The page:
Solar technology breakthrough at the University of Queensland

The development of next generation solar power technology that has potential to be used as a flexible ‘skin’ over hard surfaces has moved a step closer, thanks to a significant breakthrough at The University of Queensland.

UQ researchers set a world record for the conversion of solar energy to electricity via the use of tiny nanoparticles called ‘quantum dots’, which pass electrons between one another and generate electrical current when exposed to solar energy in a solar cell device.

The development represents a significant step towards making the technology commercially-viable and supporting global renewable energy targets.

Professor Lianzhou Wang, who led the breakthrough, said: “Conventional solar technologies use rigid, expensive materials. The new class of quantum dots the university has developed are flexible and printable.

“This opens up a huge range of potential applications, including the possibility to use it as a transparent skin to power cars, planes, homes and wearable technology. Eventually it could play a major part in meeting the United Nations’ goal to increase the share of renewable energy in the global energy mix.”

Professor Wang’s team set the world record for quantum dot solar cell efficiency by developing a unique surface engineering strategy. Overcoming previous challenges around the fact that the surface of quantum dots tend to be rough and unstable – making them less efficient at converting solar into electrical current.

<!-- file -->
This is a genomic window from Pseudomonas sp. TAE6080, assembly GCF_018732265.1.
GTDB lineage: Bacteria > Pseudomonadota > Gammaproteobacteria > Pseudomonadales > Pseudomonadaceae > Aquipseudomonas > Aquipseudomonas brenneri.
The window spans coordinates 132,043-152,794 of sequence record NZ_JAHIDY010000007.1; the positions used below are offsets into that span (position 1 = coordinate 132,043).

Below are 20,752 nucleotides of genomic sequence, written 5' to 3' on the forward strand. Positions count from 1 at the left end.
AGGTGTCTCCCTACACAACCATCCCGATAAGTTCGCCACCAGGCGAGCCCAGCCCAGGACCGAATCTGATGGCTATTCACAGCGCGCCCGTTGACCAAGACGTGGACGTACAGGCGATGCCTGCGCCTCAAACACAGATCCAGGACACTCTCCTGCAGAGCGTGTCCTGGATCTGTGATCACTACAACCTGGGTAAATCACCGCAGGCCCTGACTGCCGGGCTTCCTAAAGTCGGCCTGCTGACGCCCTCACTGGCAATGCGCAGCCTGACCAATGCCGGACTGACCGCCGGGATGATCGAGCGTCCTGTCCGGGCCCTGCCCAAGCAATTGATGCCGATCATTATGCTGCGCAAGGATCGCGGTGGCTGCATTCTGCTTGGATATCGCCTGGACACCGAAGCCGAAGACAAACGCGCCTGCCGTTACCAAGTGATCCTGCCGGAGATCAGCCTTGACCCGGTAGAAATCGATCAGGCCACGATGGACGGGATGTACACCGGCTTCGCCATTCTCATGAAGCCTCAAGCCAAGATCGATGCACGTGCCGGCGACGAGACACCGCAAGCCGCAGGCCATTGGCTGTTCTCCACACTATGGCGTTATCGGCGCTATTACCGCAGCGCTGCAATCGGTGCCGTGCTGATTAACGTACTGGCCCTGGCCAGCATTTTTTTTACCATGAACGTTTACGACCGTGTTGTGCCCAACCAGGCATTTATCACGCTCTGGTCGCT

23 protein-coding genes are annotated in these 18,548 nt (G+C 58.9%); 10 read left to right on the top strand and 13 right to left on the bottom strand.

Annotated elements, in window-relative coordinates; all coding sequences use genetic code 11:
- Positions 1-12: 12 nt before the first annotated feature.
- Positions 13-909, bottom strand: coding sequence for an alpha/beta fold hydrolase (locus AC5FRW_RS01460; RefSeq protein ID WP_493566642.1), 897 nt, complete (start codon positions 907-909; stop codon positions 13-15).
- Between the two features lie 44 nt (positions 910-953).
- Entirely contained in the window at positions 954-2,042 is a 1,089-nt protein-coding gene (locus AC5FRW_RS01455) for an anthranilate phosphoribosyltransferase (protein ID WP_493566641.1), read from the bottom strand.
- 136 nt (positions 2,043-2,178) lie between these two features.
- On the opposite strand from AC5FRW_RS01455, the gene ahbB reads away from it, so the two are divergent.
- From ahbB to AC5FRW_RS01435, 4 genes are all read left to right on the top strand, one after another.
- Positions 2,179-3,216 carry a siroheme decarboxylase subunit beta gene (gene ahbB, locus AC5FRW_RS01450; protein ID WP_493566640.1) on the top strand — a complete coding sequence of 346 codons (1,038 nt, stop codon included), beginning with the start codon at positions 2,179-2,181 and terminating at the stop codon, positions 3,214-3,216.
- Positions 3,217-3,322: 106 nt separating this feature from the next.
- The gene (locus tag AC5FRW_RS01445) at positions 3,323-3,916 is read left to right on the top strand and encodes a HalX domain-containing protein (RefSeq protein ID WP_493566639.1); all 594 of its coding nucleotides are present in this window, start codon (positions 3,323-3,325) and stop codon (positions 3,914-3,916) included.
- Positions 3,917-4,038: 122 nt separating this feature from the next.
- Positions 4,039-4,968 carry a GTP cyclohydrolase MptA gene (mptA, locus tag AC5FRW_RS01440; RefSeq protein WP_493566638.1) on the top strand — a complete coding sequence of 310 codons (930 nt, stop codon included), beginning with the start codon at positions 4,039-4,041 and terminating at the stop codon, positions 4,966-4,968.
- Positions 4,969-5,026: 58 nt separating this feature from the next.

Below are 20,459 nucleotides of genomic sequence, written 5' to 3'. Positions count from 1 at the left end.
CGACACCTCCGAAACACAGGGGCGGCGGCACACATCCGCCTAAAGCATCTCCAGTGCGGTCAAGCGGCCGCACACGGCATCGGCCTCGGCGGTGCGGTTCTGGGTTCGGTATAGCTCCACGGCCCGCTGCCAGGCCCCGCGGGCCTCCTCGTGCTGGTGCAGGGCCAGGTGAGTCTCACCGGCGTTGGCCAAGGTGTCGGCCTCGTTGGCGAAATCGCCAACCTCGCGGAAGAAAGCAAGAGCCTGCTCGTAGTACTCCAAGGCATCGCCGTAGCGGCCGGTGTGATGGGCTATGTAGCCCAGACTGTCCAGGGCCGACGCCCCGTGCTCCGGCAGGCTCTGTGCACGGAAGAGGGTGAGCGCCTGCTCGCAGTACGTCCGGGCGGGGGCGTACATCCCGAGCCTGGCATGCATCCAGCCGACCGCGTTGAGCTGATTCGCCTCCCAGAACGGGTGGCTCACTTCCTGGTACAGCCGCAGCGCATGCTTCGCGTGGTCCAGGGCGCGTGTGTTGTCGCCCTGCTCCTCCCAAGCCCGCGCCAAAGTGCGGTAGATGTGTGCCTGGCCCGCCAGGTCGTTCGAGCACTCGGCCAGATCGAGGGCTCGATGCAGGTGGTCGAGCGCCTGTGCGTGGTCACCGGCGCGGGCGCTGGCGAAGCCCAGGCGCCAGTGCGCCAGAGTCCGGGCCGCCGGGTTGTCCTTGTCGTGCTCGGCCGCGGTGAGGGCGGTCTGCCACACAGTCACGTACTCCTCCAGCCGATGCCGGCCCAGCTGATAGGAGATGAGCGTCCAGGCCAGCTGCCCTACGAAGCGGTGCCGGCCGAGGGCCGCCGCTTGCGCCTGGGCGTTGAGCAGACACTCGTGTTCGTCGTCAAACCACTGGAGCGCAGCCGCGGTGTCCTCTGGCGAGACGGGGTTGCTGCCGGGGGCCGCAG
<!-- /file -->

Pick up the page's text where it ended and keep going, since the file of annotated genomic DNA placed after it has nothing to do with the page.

“This new generation of quantum dots is compatible with more affordable and large-scale printable technologies,” said Professor Wang.

“The near 25 per cent improvement in efficiency we have achieved over the previous world record is important. It is effectively the difference between quantum dot solar cell technology being an exciting ‘prospect’ and being commercially viable.’

UQ Vice-Chancellor and President Professor Peter Høj AC extended his congratulations to the UQ team.

“The world needs to rapidly reduce carbon emissions and this requires us to invest much more in research to improve existing energy-generation technologies and develop entirely new ones,” he said.

“Harnessing the power of fundamental technological and scientific research is a big part of this process – and that’s what we’re focused on at UQ”.


Notes to editors:

  • Professor Lianzhou Wang is an Australian Research Council Laureate Fellow based in the School of Chemical Engineering at UQ’s Faculty of Engineering, Architecture, and Information Technology (EAIT) and Australian Institute for Bioengineering and Nanotechnology (AIBN)
  • The University of Queensland is a Global top 50 university, ranked 33rd in the world for Chemical Engineering
  • The National Renewable Energy Laboratory (NREL) in the US recognised UQ’s world record for quantum dot solar cell efficiency, after verifying independent testing. Professor Wang’s team achieved 16.6% efficiency – the the previous world record in quantum dot solar cell category was 13.4%.
  • The findings have been published in the Journal Nature Energy. The work was funded by the Australian Research Council’s Discovery Programs in collaboration with a number of colleagues both in Australian and overseas.

Media: Professor Lianzhou Wang, [email protected], UQ Communications, Genevieve Worrell, [email protected], +61 (0) 408 432 213.